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US lawmaker drafts bill to attract and train more women truck drivers

US Republican Senator from Kansas, Jerry Moran, is crafting legislation - the 'Promoting Women in Trucking Workforce Act' - that aims to increase the number of female truck drivers by establishing an advisory board within the Federal Motor Carrier Safety Administration (FMCSA) dedicated to achieving this goal

US lawmaker drafts bill to attract and train more women truck drivers

US Republican Senator from Kansas, Jerry Moran, is crafting legislation - the 'Promoting Women in Trucking Workforce Act' - that aims to increase the number of female truck drivers by establishing an advisory board within the Federal Motor Carrier Safety Administration (FMCSA) dedicated to achieving this goal

15 August 2019 - 19:00

US Republican Senator from Kansas, Jerry Moran, is crafting legislation - the 'Promoting Women in Trucking Workforce Act' - that aims to increase the number of female truck drivers by establishing an advisory board within the Federal Motor Carrier Safety Administration (FMCSA) dedicated to achieving this goal.

The draft bill contends that the trucking industry 'should explore every opportunity, including driver training and mentorship programmes, to encourage and support the pursuit of careers in trucking by women,' reported New York's FreightWaves.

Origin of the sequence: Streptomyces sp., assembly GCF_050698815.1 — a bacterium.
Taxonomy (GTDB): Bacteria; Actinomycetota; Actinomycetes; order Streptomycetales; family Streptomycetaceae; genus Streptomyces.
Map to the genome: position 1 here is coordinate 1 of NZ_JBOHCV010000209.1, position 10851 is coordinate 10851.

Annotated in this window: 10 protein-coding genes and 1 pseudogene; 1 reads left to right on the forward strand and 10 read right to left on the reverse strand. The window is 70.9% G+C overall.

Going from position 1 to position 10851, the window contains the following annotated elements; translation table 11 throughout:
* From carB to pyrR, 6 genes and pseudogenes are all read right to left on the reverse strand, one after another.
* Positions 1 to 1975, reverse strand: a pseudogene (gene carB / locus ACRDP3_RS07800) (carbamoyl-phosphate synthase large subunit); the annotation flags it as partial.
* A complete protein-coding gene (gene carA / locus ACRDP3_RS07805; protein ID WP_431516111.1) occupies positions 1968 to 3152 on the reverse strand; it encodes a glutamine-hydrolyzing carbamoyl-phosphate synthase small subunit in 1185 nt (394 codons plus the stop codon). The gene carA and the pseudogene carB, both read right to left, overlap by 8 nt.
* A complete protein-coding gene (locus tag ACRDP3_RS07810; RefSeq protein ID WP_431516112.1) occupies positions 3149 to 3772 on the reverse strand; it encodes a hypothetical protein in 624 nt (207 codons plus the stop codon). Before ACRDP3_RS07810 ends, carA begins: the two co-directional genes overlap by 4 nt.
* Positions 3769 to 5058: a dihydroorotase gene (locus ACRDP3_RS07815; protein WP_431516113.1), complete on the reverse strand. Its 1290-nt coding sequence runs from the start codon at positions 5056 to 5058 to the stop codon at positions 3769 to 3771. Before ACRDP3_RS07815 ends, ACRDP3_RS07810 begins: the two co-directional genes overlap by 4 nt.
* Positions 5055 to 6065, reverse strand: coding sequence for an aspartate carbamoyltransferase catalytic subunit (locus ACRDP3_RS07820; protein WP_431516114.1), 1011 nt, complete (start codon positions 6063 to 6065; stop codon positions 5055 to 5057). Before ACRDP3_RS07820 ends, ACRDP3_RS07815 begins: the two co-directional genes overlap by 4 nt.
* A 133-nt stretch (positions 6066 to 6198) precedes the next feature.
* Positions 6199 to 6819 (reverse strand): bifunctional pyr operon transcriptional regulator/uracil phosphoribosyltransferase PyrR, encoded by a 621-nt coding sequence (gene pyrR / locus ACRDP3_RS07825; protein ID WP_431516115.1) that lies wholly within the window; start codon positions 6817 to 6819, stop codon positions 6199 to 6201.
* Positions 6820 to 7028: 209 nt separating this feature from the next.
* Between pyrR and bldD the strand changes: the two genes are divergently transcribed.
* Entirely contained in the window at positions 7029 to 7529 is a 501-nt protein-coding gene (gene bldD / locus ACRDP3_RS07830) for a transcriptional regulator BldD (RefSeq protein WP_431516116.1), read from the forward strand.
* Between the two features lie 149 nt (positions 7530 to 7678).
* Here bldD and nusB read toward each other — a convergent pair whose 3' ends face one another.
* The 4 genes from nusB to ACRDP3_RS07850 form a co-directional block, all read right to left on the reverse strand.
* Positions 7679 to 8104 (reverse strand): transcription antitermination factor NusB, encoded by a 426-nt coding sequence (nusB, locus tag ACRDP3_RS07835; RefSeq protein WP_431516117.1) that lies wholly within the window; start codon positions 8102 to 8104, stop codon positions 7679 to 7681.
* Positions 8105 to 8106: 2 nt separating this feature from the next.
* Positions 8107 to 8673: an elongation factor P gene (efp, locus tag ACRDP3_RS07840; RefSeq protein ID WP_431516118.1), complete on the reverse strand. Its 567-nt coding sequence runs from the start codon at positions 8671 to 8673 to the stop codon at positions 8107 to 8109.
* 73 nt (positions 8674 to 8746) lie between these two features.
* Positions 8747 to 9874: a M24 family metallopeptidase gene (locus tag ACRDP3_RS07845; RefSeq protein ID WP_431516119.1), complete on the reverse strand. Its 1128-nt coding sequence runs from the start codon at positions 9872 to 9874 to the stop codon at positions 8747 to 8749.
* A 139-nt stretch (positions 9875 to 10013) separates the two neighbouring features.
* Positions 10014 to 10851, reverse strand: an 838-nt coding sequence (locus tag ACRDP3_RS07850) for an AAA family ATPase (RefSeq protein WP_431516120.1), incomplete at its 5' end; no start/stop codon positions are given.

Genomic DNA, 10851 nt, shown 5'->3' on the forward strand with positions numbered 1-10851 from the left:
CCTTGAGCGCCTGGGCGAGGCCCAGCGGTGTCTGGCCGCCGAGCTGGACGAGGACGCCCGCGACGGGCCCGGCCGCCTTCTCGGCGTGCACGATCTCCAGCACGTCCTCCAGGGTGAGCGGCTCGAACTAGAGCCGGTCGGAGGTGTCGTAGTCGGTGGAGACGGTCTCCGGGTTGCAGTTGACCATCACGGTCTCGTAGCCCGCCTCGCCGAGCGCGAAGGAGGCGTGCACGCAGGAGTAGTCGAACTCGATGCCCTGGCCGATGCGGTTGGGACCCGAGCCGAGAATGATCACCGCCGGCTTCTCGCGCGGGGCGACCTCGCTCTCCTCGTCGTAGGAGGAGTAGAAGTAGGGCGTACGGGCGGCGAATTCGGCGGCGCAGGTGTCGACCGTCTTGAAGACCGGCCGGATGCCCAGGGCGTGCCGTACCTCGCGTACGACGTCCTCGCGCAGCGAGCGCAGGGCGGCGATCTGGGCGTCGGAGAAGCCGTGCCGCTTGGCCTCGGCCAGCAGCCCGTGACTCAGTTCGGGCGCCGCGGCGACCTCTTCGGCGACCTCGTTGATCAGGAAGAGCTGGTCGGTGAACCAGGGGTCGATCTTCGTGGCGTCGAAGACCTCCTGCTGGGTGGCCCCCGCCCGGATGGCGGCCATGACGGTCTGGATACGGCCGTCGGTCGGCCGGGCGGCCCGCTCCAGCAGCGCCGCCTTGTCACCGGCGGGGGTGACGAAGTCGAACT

Mr Moran's legislation would require the FMCSA administrator to establish and appoint a five-member 'Women in Trucking Advisory Board' within the agency 'focused on creating opportunities for women in the trucking industry.' It would be tasked with providing education, training and mentorship, as well as with helping recruit drivers.



Statistics cited in the bill show that women hold just 24 per cent of all transportation and warehousing jobs and represent only six per cent of truck drivers. They make up 12.5 per cent of all workers in truck transportation, and just eight per cent of company owners.



The bill's draft language also points out that the total number of women truck drivers is falling and, yet, they have shown to be safer than men while operating a truck and 20 per cent less likely than men to be involved in a crash.


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